A ring-shaped area 67 of projecting and radially disposed teeth 69 is formed on the exterior surface of web 16, as may best be seen in FIGURES 1 and 4. Teeth 69 are complementary to teeth 54 formed on plate 52. Spring 66 exerts sufficient pressure on plate 52 to maintain teeth 69 and 54 in interlocking engagement and support the weight of bracket arm 50 alone when it is pivoted to any desired position such as in the horizontal as shown in FIGURE 1. However, interlocking engagement of teeth 69 and 54 is insufiicient to hold bracket arm 50 in a desired position when hangers H are suspended therefrom. Therefore, before hangers H are suspended from bracket arm 50, the second handle 42 must be rotated to positively move plate 52 into pressure contact with web '16 with a force: greater than that afforded by spring 66, as will be described in detail hereinafter.
For ease in rotating second handle 42 when it is wet or damp, a number of circumferentially spaced slots 76 are formed in the rim 47 thereof. Slots 76 are preferably parallel to the axis of rotation of second handle 42. A ring-shaped recess 78 is formed in the exterior surface of handles 42 in which a ring-shaped sheet 80 fabricated from stainless steel or like material, is inserted. The sheet 80 is adapted to have a trademark under which the device is sold, printed or embossed thereon. In FIGURE 2 it will be seen that in elevation the web 16 is trapezoidal 4 in shape, which lends an attractive and ornamental appearance to the device.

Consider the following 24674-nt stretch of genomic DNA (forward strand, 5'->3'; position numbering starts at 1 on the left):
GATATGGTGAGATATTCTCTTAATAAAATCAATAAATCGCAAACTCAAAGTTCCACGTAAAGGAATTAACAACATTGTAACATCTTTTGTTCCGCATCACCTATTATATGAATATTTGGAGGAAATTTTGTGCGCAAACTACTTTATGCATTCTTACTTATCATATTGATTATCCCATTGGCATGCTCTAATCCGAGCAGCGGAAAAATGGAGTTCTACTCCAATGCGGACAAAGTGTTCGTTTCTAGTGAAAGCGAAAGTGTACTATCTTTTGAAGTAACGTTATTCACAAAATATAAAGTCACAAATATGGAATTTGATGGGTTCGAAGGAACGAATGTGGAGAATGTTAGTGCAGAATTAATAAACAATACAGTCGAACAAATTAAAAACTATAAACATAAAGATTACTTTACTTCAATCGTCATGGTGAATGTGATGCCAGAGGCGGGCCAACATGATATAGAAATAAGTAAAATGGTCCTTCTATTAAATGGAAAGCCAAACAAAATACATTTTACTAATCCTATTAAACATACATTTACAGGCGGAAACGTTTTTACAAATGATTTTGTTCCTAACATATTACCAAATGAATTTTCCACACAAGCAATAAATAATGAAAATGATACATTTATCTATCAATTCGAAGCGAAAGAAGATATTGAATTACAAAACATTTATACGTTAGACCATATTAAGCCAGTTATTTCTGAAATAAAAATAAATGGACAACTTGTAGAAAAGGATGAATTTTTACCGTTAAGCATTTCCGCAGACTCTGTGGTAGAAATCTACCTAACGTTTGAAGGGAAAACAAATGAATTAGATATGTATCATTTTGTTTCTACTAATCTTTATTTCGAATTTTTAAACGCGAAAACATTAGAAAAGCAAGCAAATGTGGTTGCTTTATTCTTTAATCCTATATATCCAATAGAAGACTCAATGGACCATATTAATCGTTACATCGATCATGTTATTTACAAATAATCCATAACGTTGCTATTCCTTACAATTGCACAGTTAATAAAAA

The operation of the invention is extremely simple. First handle 28 is rotated until the spacing between the interior surfaces of tongue 68:: and second portion 680 of resilient strip 68 is sufficient to permit base 10 to be mounted at a desired location on the inclined portion C of pipe B. Handle 28 is then rotated in the opposite direction to cause first screw 24 to move toward pipe portion C and bring tongue 68a and portion 680 into frictional gripping contact therewith, whereby base 10 is removably held in a fixed position relative to portion C. Thereafter, second handle 42 is rotated until the spacing between the inner end of hub '64 and the outer face of second boss 32 is substantially greater than the thickness of the central portion of plate 52. Spring 66 at all times exerts a force on plate 52 in a direction to maintain the teeth 69 and 54 in interlocking engagement, and to the extent that bracket arm 59 will remain in the desired position in which it has been pivotally moved by the user of the invention.